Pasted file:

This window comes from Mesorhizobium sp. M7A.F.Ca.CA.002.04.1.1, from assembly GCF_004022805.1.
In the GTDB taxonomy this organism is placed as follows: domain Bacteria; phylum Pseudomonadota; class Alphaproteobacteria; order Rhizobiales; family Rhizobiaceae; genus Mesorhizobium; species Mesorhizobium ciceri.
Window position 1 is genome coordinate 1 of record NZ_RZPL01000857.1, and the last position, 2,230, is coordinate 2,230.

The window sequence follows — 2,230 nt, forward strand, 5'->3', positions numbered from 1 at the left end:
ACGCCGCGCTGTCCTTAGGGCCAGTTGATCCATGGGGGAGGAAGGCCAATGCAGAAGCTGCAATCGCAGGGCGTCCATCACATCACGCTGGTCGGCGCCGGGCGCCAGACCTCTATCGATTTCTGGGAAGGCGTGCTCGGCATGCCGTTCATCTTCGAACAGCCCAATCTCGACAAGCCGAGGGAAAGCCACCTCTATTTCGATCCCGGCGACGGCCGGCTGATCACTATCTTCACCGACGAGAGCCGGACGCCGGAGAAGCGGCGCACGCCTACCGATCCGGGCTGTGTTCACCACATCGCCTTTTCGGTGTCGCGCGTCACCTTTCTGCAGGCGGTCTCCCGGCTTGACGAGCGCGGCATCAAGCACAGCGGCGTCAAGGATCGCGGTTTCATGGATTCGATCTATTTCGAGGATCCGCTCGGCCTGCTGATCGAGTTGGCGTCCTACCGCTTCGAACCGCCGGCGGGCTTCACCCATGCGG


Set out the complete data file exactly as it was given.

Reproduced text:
This window comes from Mesorhizobium sp. M7A.F.Ca.CA.002.04.1.1, from assembly GCF_004022805.1.
In the GTDB taxonomy this organism is placed as follows: domain Bacteria; phylum Pseudomonadota; class Alphaproteobacteria; order Rhizobiales; family Rhizobiaceae; genus Mesorhizobium; species Mesorhizobium ciceri.
Window position 1 is genome coordinate 1 of record NZ_RZPL01000857.1, and the last position, 2,230, is coordinate 2,230.

The window sequence follows — 2,230 nt, forward strand, 5'->3', positions numbered from 1 at the left end:
ACGCCGCGCTGTCCTTAGGGCCAGTTGATCCATGGGGGAGGAAGGCCAATGCAGAAGCTGCAATCGCAGGGCGTCCATCACATCACGCTGGTCGGCGCCGGGCGCCAGACCTCTATCGATTTCTGGGAAGGCGTGCTCGGCATGCCGTTCATCTTCGAACAGCCCAATCTCGACAAGCCGAGGGAAAGCCACCTCTATTTCGATCCCGGCGACGGCCGGCTGATCACTATCTTCACCGACGAGAGCCGGACGCCGGAGAAGCGGCGCACGCCTACCGATCCGGGCTGTGTTCACCACATCGCCTTTTCGGTGTCGCGCGTCACCTTTCTGCAGGCGGTCTCCCGGCTTGACGAGCGCGGCATCAAGCACAGCGGCGTCAAGGATCGCGGTTTCATGGATTCGATCTATTTCGAGGATCCGCTCGGCCTGCTGATCGAGTTGGCGTCCTACCGCTTCGAACCGCCGGCGGGCTTCACCCATGCGG